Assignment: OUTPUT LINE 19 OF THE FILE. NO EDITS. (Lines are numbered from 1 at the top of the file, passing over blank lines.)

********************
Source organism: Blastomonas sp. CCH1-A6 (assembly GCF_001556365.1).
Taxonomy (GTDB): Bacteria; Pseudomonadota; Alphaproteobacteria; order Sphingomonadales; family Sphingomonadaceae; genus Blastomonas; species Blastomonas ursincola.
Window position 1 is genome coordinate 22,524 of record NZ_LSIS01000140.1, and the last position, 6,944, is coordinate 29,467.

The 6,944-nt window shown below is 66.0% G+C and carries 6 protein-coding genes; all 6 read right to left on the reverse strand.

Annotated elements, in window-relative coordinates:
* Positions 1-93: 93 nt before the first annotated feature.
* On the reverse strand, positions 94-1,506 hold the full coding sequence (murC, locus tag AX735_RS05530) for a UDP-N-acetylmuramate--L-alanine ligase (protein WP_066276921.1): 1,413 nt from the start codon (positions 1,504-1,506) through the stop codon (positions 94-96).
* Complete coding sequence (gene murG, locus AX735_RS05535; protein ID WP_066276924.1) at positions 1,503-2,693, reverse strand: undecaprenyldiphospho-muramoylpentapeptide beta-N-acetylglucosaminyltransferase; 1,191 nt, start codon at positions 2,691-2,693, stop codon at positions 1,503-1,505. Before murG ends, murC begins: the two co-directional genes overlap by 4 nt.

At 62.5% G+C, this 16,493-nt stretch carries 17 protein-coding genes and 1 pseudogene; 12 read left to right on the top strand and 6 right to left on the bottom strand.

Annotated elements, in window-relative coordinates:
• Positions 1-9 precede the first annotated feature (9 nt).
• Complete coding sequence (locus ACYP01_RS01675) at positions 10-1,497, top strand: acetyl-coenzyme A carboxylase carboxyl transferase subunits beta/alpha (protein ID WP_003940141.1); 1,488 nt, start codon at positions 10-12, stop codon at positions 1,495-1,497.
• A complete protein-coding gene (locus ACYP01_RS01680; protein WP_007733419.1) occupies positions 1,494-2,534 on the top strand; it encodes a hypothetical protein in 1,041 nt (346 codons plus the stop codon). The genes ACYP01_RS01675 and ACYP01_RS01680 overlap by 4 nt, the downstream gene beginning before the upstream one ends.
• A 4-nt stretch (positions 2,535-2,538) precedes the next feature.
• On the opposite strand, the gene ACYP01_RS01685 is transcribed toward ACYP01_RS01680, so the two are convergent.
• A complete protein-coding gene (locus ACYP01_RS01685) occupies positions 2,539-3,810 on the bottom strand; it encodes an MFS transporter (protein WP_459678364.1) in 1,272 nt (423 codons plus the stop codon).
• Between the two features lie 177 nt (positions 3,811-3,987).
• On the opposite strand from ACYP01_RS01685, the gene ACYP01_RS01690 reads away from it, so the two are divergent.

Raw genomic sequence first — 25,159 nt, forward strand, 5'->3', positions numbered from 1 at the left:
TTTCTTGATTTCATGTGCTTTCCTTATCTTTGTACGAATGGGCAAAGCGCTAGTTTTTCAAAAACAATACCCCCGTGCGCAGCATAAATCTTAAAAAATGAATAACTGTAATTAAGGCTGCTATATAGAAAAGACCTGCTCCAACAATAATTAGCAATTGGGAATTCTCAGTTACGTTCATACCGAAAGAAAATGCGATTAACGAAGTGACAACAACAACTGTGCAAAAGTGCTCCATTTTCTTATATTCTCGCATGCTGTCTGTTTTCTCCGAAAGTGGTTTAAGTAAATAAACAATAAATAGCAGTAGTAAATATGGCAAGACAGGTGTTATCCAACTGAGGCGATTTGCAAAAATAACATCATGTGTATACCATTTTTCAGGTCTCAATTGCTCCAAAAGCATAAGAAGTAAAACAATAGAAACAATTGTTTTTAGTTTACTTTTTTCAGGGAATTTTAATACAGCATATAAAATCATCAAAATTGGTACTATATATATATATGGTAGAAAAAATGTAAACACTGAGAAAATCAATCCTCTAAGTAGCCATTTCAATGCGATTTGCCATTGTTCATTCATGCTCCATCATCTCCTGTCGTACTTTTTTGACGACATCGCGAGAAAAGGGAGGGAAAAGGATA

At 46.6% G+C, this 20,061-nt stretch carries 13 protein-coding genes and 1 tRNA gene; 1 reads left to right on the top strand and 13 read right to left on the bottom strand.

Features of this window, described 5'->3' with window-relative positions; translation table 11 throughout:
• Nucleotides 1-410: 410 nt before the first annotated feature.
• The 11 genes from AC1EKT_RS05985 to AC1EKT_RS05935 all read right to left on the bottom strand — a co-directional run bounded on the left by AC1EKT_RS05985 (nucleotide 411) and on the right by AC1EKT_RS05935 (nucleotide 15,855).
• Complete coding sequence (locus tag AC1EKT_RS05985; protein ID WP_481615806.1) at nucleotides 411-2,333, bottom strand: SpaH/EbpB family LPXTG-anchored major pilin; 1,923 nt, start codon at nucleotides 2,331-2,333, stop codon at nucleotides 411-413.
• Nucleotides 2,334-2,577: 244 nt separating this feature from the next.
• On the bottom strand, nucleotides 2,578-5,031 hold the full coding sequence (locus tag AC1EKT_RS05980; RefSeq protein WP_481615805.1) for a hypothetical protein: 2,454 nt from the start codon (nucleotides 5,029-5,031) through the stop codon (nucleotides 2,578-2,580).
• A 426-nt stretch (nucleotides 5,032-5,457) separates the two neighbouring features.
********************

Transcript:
Raw genomic sequence first — 25,159 nt, forward strand, 5'->3', positions numbered from 1 at the left: